I love irony. I had to post this, given all the noise today from Texas, about electrifying the wall to keep Mexicans out, and fears of an armed U.S. invasion of their state. I came across the following while editing the section of my book that recounted one of our many visits to Texas. Don’t get me wrong, my fifth great-grandmother settled Texas, my family name is listed on the wall in the Alamo Museum, The Alamo is a beautiful shrine to the Texas Revolution, but every time I read this display quote I crack up.
Directly from the of the Museum at the Alamo:
A New Population: Spanish officials, concerned about Texas’ sparse population had decided to invite colonists from the United States to settle in Texas before Mexico declared her independence. The new Mexican government adopted the colonization plan as its own, hoping the colonists would contribute to the region’s economic prosperity. The first colonists, led by Stephen F. Austin, arrived in 1821. By 1828 there were so many immigrants from the United States in Texas that in some areas they outnumbered the Mexican population by 10 to 1. Manuel de Mier y Terán, a Mexican official sent to Texas that year, reported in alarm that Texas was becoming more American than Mexican and would be lost if the flow of settlers from the United States was not stopped. In 1830 the Mexican government, in response to Mier y Terán’s warning, closed Texas to further immigration from the United States. It also established several new forts in Texas to strengthen its presence, prohibited the importation of slaves and opened customhouses to collect taxes and stop illegal trade with the United States.
There was an additional quote at the bottom of the display, from Mier y Terán in 1828, that said “They (the American Colonists) all go about with their Constitution in their pocket demanding their rights.”
Does any one else see the irony in this bit of history?
I’m sitting at my computer writing, trying to get the second volume of my book series formatted and published by the end of the month. For the last few days I have been seeing pop up messages about getting new “follower’s” on my blog. Not this one, my old one, the Red Road Diaries. This past weekend I posted an announcement there, the first in a while, about my new book coming out, explained that I wasn’t traveling anymore and I would no longer be posting. I gave a link to this new blog, figuring they might want to come here and check it out.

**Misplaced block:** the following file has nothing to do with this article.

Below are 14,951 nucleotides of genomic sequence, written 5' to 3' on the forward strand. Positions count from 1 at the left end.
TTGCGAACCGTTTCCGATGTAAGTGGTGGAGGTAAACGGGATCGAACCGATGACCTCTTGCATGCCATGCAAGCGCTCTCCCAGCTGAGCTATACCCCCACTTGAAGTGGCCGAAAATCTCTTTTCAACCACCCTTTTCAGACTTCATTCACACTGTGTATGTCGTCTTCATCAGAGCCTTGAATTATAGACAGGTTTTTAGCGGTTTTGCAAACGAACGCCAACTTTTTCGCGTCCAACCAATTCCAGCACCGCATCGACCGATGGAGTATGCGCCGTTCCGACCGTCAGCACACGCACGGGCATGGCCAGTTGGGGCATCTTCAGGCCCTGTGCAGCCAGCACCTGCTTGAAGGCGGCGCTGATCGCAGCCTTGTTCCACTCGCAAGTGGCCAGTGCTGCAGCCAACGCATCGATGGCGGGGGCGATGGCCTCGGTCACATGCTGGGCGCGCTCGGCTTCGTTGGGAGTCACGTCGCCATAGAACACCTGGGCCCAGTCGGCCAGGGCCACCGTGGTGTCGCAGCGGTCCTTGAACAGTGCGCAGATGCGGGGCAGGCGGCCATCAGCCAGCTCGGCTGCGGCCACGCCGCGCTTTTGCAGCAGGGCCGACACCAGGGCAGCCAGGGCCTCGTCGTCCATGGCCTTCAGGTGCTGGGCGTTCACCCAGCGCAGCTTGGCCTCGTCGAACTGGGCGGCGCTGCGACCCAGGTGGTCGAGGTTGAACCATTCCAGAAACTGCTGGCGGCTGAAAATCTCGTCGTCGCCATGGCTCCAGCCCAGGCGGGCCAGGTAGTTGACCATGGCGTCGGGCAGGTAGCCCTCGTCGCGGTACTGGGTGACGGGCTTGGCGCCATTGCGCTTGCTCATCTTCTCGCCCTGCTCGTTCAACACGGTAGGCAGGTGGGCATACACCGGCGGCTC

So why have 10 new people decided to follow me on a blog I just said I was no longer posting to?
Imagine you could climb into a motorhome and just take off, leaving your day-to-day life behind. Where would you go? What would you want to see? The first of this two-part series might give you some ideas and inspiration. The Red Road Diaries recounts our experiences roaming the back roads of North America in a motorhome. (When you look at a road map it is the smaller roads, the red roads, that we prefer to travel.)
Volume one covers east of the Mississippi, from Florida to New York to Maine, as well as parts of the Midwest and Canada. Loaded with beautiful photographs, the book documents our travels from the majestic Deep South to the pristine mountains and coastlines of New England. Travel with us on a trip around the Great Lakes. Discover the beauty of Canada as we roam Ontario, Quebec, and the Canadian Maritimes. You’ll even see the untamed splendor of Newfoundland. Whether you are just an armchair traveler or planning an adventure of your own, The Red Road Diaries will spark your imagination.
Once you have seen the possibilities, you might be motivated to try the RV lifestyle yourself. You’ll pick up innumerable tips and suggestions regarding RV travel, as well as a wealth of resources to help you on your way. So come along as we explore life on the road, from the beauty of our National Parks to the oddities only found off the beaten path. The Reds Road await.
You can Look Inside at Amazon or read a sample at iBooks:
Volume Two of The Red Road Diaries is in the works. Enter your email below to receive notification of its publication. It recounts our travels from deep in the heart of Texas to the majestic Canadian Rockies and everything in between. Join us as we sail down the inner passage and wander along the rocky Pacific coast to California. More great photographs and insights into life on the red roads.